The 4th of July I Celebrate

Celebrating “The 4th of July” on the eve of possible Trump presidency feels like doing one last round of shots when the room was already spinning. The American dream is turning out to be a delusional, drunken haze.

Instead, today I celebrate the 4th of July because my daughter, Estella, was born six years ago today. She, like so many children of her generation, is a manifestation of the hidden potential of America to one day become great.

She speaks Spanish and English and is the child of an immigrant parent. She describes her skin color as “cinnamon” and is beginning to understand the difference between skin color and race. She has grown up knowing people of many different genders and sexual orientations. Sometimes, she shouts “When Black lives are under attack, what do we do? Stand up fight back!” She loves to play with dolls and ponies, and also loves wrestling in the dirt and burping loudly. She loves ballet, Ghanaian dance, hip hop, and cumbia.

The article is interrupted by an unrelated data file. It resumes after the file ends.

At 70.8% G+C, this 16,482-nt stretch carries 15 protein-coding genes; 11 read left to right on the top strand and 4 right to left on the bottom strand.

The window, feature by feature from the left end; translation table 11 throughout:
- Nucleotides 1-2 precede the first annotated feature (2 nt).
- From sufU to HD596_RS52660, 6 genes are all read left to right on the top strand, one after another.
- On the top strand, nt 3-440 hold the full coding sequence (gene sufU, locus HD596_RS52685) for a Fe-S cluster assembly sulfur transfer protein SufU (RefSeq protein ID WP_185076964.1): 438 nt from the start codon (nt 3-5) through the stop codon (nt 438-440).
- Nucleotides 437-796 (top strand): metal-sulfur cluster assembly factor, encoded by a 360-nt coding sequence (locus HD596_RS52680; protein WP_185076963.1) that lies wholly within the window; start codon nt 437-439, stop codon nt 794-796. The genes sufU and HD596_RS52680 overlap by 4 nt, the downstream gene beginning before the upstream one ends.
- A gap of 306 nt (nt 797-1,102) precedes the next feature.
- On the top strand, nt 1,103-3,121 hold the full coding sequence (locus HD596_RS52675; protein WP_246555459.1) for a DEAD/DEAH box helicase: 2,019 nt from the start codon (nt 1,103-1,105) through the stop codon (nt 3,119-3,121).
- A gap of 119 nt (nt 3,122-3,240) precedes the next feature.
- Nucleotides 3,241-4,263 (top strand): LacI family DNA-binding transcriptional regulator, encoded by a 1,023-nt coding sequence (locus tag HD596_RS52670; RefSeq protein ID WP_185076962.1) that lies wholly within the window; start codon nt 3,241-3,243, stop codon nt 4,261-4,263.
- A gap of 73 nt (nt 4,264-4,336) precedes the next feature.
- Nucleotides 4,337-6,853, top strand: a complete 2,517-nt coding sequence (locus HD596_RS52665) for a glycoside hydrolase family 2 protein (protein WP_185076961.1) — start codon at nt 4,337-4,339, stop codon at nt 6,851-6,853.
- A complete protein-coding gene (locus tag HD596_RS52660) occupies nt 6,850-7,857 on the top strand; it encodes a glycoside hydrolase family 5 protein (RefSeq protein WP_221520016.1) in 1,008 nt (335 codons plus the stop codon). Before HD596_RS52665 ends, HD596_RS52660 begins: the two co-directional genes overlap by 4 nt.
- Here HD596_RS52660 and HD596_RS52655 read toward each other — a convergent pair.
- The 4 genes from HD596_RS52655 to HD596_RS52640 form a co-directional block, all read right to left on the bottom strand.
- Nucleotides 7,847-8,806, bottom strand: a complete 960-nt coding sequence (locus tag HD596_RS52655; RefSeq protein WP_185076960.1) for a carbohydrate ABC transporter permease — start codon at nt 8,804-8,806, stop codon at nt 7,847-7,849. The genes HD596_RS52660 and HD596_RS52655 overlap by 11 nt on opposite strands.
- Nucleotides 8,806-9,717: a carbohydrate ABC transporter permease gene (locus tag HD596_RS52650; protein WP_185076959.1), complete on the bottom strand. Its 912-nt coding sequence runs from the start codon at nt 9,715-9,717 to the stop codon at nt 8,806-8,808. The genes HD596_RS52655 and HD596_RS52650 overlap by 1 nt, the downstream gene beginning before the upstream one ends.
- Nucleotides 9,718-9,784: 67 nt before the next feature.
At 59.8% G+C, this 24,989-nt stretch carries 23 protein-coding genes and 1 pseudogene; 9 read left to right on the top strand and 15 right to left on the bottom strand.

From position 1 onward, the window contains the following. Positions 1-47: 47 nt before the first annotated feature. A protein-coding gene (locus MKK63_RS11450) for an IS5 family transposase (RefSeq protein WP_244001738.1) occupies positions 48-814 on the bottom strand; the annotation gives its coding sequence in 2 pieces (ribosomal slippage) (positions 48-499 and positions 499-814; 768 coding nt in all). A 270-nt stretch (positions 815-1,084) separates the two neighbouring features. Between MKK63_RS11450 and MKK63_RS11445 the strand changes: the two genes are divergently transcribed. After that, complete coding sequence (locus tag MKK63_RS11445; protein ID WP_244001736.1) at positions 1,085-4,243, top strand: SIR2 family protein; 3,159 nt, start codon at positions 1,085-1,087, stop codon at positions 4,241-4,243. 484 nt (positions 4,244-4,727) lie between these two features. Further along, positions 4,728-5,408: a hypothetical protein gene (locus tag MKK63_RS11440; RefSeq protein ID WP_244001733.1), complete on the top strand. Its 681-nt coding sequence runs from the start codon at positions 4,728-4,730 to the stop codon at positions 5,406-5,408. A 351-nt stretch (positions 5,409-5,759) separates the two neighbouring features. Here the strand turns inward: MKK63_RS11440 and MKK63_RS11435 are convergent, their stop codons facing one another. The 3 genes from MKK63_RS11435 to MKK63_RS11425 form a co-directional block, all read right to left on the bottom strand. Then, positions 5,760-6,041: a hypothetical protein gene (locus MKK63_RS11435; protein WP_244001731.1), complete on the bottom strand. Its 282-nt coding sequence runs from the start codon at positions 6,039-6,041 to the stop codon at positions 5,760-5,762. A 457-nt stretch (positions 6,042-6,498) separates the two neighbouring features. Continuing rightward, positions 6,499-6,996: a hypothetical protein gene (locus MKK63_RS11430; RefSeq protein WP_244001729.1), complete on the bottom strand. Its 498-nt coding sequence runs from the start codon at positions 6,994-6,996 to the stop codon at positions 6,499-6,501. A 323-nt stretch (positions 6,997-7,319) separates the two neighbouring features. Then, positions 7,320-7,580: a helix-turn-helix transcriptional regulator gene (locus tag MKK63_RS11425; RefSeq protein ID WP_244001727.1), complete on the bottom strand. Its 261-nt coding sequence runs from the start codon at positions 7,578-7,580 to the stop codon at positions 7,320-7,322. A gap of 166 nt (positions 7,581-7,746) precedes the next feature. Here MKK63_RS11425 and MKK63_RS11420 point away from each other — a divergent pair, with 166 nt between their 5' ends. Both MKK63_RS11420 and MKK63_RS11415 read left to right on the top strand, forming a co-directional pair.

Estella is flawed like the rest of us but her flaws are not rooted in fear of difference. That is our unrealized potential as a country — the potential to convert fear of difference into a celebration of it, which would make us truly as great and powerful as our promise to the world is. And one day, I look forward to being able to celebrate America’s Fourth of July. Until then, I’ll celebrate Estella’s.



A treacherous stormtrooper, quietly loosening bolts inside the Death Star.

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